Speaking of antitheses, let’s talk about Samuel L. Jackson as Elijah Price. “The children call me ‘Mr. Glass.’” As Elijah lay in that hospital bed and repeated those words with a vacant stare, I got chills. I knew we as the audience were witnessing the birth of this movie’s antagonist. From the way he’s written, to the way Jackson executes the character, Mr. Glass is a great villain. He manages to be menacing, subtle, and unpredictable. At times you even side with him, like when he tragically falls down the stairs and breaks almost every bone in his body. This is a result of his Type 1 osteogenesis imperfecta, a disease that renders bones extremely fragile, thus earning him the nickname, “Mr. Glass.” I can’t tell you how long it took me to put together the juxtaposition of David, the hero, being unbreakable, and Elijah, the villain, shattering like glass. It’s simple symmetry, but nonetheless a brilliant comparison.

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Credit: variety.com / Buena Vista Pictures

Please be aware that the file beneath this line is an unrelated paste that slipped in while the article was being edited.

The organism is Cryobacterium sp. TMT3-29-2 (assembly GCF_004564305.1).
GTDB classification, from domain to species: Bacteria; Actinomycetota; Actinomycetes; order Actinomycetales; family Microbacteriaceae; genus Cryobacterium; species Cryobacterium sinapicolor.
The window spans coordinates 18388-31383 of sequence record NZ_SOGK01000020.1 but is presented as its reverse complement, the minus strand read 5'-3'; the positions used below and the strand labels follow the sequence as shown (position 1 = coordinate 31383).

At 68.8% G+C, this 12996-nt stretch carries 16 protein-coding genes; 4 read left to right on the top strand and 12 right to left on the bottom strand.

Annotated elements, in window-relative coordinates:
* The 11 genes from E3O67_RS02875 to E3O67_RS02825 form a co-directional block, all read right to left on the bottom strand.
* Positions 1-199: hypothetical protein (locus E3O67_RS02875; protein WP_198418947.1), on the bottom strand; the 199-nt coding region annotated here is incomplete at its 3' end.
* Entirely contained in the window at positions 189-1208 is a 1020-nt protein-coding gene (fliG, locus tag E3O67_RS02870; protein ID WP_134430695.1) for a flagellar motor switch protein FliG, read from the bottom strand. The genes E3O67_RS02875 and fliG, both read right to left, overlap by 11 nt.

A recurring argument that Elijah makes to David, that is both fascinating and convincing, is that what we know as “superpowers” are just crude exaggerations of extraordinarily heightened senses that certain individuals could possess. God, what a stunning and original take on the superhero genre. Now, I’m not some purist who loves to take the fun out of everything and insist that superhero movies are only good when they’re realistic. The truth is, I’ve had a lot of fun with superhero movies that are grounded, like The Dark Knight (2008), and are nonsensical, like Aquaman (2018). Sidenote, check out my review for Aquaman here. There’s room for all types of superhero movies. The fact of the matter is though, that the genre is terribly repetitive and would benefit greatly from more fresh takes like Unbreakable. Something out-of-the-box that audiences have never seen before. Oh my God, is that what Hancock (2008) was trying to do?